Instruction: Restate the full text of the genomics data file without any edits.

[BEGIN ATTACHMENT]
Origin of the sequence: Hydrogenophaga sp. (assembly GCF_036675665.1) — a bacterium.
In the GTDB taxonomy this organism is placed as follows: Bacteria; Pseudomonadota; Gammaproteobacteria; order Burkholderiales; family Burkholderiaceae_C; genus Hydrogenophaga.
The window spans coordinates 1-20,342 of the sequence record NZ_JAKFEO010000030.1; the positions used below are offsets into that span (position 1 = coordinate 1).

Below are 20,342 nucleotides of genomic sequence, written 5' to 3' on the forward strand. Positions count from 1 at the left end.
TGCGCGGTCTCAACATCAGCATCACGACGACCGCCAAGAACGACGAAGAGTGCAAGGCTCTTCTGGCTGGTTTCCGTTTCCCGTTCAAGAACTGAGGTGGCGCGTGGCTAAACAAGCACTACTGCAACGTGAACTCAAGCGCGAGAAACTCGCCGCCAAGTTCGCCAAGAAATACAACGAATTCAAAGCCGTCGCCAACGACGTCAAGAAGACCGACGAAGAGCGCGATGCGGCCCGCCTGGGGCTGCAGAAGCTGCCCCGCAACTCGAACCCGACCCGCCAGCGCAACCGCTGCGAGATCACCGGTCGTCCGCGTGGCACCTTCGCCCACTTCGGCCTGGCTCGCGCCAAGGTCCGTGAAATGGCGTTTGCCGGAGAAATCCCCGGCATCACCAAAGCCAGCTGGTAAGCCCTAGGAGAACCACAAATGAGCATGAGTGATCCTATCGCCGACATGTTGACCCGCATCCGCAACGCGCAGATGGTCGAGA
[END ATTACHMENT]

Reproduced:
Origin of the sequence: Hydrogenophaga sp. (assembly GCF_036675665.1) — a bacterium.
In the GTDB taxonomy this organism is placed as follows: Bacteria; Pseudomonadota; Gammaproteobacteria; order Burkholderiales; family Burkholderiaceae_C; genus Hydrogenophaga.
The window spans coordinates 1-20,342 of the sequence record NZ_JAKFEO010000030.1; the positions used below are offsets into that span (position 1 = coordinate 1).

Below are 20,342 nucleotides of genomic sequence, written 5' to 3' on the forward strand. Positions count from 1 at the left end.
TGCGCGGTCTCAACATCAGCATCACGACGACCGCCAAGAACGACGAAGAGTGCAAGGCTCTTCTGGCTGGTTTCCGTTTCCCGTTCAAGAACTGAGGTGGCGCGTGGCTAAACAAGCACTACTGCAACGTGAACTCAAGCGCGAGAAACTCGCCGCCAAGTTCGCCAAGAAATACAACGAATTCAAAGCCGTCGCCAACGACGTCAAGAAGACCGACGAAGAGCGCGATGCGGCCCGCCTGGGGCTGCAGAAGCTGCCCCGCAACTCGAACCCGACCCGCCAGCGCAACCGCTGCGAGATCACCGGTCGTCCGCGTGGCACCTTCGCCCACTTCGGCCTGGCTCGCGCCAAGGTCCGTGAAATGGCGTTTGCCGGAGAAATCCCCGGCATCACCAAAGCCAGCTGGTAAGCCCTAGGAGAACCACAAATGAGCATGAGTGATCCTATCGCCGACATGTTGACCCGCATCCGCAACGCGCAGATGGTCGAGA